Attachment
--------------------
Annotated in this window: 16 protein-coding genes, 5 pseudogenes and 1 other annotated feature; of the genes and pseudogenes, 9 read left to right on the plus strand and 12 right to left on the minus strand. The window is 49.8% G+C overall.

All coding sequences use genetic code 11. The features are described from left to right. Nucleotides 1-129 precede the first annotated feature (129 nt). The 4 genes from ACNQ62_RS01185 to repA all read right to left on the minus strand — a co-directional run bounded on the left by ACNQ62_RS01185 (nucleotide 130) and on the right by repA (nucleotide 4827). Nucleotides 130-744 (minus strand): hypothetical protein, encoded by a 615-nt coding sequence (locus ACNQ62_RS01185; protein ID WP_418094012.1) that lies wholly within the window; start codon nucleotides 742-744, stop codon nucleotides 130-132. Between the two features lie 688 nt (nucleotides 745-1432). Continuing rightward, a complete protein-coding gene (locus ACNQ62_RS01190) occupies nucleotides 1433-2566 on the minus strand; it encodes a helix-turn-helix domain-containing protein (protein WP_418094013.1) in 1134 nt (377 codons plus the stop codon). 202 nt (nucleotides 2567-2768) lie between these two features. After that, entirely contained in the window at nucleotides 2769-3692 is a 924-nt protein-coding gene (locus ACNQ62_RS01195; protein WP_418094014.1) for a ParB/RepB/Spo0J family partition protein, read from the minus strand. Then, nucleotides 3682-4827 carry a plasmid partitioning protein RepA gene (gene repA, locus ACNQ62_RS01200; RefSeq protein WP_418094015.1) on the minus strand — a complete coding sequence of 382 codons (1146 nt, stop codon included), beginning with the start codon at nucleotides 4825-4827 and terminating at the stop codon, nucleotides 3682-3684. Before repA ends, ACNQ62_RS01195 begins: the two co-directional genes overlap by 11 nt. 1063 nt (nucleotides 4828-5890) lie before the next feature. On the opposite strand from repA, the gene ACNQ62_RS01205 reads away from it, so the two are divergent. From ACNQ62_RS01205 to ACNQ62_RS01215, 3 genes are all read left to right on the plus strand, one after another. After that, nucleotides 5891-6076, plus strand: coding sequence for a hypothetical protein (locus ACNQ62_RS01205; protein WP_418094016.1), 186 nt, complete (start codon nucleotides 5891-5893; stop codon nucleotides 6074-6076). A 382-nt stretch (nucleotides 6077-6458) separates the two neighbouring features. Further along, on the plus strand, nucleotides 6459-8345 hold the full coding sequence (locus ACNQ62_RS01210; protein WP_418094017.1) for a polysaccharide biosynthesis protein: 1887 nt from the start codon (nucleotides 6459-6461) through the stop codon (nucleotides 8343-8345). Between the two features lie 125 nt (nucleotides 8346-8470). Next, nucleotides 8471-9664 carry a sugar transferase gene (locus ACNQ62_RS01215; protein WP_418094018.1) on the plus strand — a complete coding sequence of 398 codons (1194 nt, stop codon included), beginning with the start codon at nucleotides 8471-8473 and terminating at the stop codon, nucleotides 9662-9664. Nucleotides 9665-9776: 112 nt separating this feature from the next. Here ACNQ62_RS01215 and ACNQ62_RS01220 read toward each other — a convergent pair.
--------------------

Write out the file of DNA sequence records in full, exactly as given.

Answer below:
Annotated in this window: 16 protein-coding genes, 5 pseudogenes and 1 other annotated feature; of the genes and pseudogenes, 9 read left to right on the plus strand and 12 right to left on the minus strand. The window is 49.8% G+C overall.

All coding sequences use genetic code 11. The features are described from left to right. Nucleotides 1-129 precede the first annotated feature (129 nt). The 4 genes from ACNQ62_RS01185 to repA all read right to left on the minus strand — a co-directional run bounded on the left by ACNQ62_RS01185 (nucleotide 130) and on the right by repA (nucleotide 4827). Nucleotides 130-744 (minus strand): hypothetical protein, encoded by a 615-nt coding sequence (locus ACNQ62_RS01185; protein ID WP_418094012.1) that lies wholly within the window; start codon nucleotides 742-744, stop codon nucleotides 130-132. Between the two features lie 688 nt (nucleotides 745-1432). Continuing rightward, a complete protein-coding gene (locus ACNQ62_RS01190) occupies nucleotides 1433-2566 on the minus strand; it encodes a helix-turn-helix domain-containing protein (protein WP_418094013.1) in 1134 nt (377 codons plus the stop codon). 202 nt (nucleotides 2567-2768) lie between these two features. After that, entirely contained in the window at nucleotides 2769-3692 is a 924-nt protein-coding gene (locus ACNQ62_RS01195; protein WP_418094014.1) for a ParB/RepB/Spo0J family partition protein, read from the minus strand. Then, nucleotides 3682-4827 carry a plasmid partitioning protein RepA gene (gene repA, locus ACNQ62_RS01200; RefSeq protein WP_418094015.1) on the minus strand — a complete coding sequence of 382 codons (1146 nt, stop codon included), beginning with the start codon at nucleotides 4825-4827 and terminating at the stop codon, nucleotides 3682-3684. Before repA ends, ACNQ62_RS01195 begins: the two co-directional genes overlap by 11 nt. 1063 nt (nucleotides 4828-5890) lie before the next feature. On the opposite strand from repA, the gene ACNQ62_RS01205 reads away from it, so the two are divergent. From ACNQ62_RS01205 to ACNQ62_RS01215, 3 genes are all read left to right on the plus strand, one after another. After that, nucleotides 5891-6076, plus strand: coding sequence for a hypothetical protein (locus ACNQ62_RS01205; protein WP_418094016.1), 186 nt, complete (start codon nucleotides 5891-5893; stop codon nucleotides 6074-6076). A 382-nt stretch (nucleotides 6077-6458) separates the two neighbouring features. Further along, on the plus strand, nucleotides 6459-8345 hold the full coding sequence (locus ACNQ62_RS01210; protein WP_418094017.1) for a polysaccharide biosynthesis protein: 1887 nt from the start codon (nucleotides 6459-6461) through the stop codon (nucleotides 8343-8345). Between the two features lie 125 nt (nucleotides 8346-8470). Next, nucleotides 8471-9664 carry a sugar transferase gene (locus ACNQ62_RS01215; protein WP_418094018.1) on the plus strand — a complete coding sequence of 398 codons (1194 nt, stop codon included), beginning with the start codon at nucleotides 8471-8473 and terminating at the stop codon, nucleotides 9662-9664. Nucleotides 9665-9776: 112 nt separating this feature from the next. Here ACNQ62_RS01215 and ACNQ62_RS01220 read toward each other — a convergent pair.